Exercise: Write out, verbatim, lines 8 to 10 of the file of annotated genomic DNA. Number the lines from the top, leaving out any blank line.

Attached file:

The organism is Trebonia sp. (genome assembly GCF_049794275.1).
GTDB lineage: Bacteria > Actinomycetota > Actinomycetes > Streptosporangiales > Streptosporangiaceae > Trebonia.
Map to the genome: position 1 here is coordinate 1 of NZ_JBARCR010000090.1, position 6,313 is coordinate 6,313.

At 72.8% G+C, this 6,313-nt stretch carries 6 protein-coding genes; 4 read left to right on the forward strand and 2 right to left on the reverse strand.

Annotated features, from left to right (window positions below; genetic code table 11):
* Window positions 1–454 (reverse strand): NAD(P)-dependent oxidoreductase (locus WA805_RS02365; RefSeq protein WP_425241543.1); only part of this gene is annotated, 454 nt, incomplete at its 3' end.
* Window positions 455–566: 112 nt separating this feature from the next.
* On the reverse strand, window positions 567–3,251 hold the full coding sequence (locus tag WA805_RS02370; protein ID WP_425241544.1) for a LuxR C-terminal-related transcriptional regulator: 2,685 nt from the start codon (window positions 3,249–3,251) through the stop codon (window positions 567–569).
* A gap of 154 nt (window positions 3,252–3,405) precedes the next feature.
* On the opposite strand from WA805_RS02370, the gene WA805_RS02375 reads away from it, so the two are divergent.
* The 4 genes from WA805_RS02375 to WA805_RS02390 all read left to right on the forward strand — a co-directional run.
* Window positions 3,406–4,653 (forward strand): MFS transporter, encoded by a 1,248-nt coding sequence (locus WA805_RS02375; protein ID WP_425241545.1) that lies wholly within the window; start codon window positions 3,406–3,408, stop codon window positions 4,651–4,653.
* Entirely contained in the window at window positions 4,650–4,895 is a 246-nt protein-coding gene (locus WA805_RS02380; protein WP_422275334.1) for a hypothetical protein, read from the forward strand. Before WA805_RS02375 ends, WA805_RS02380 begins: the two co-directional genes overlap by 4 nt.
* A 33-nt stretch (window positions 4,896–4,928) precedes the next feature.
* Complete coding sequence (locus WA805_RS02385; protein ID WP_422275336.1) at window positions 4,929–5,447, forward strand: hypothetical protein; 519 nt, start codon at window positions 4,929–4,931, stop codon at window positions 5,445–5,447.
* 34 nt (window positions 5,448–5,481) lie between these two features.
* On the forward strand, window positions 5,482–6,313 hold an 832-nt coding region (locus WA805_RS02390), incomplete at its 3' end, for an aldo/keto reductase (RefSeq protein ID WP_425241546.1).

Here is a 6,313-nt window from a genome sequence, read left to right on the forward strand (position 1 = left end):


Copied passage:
* On the reverse strand, window positions 567–3,251 hold the full coding sequence (locus tag WA805_RS02370; protein ID WP_425241544.1) for a LuxR C-terminal-related transcriptional regulator: 2,685 nt from the start codon (window positions 3,249–3,251) through the stop codon (window positions 567–569).
* A gap of 154 nt (window positions 3,252–3,405) precedes the next feature.
* On the opposite strand from WA805_RS02370, the gene WA805_RS02375 reads away from it, so the two are divergent.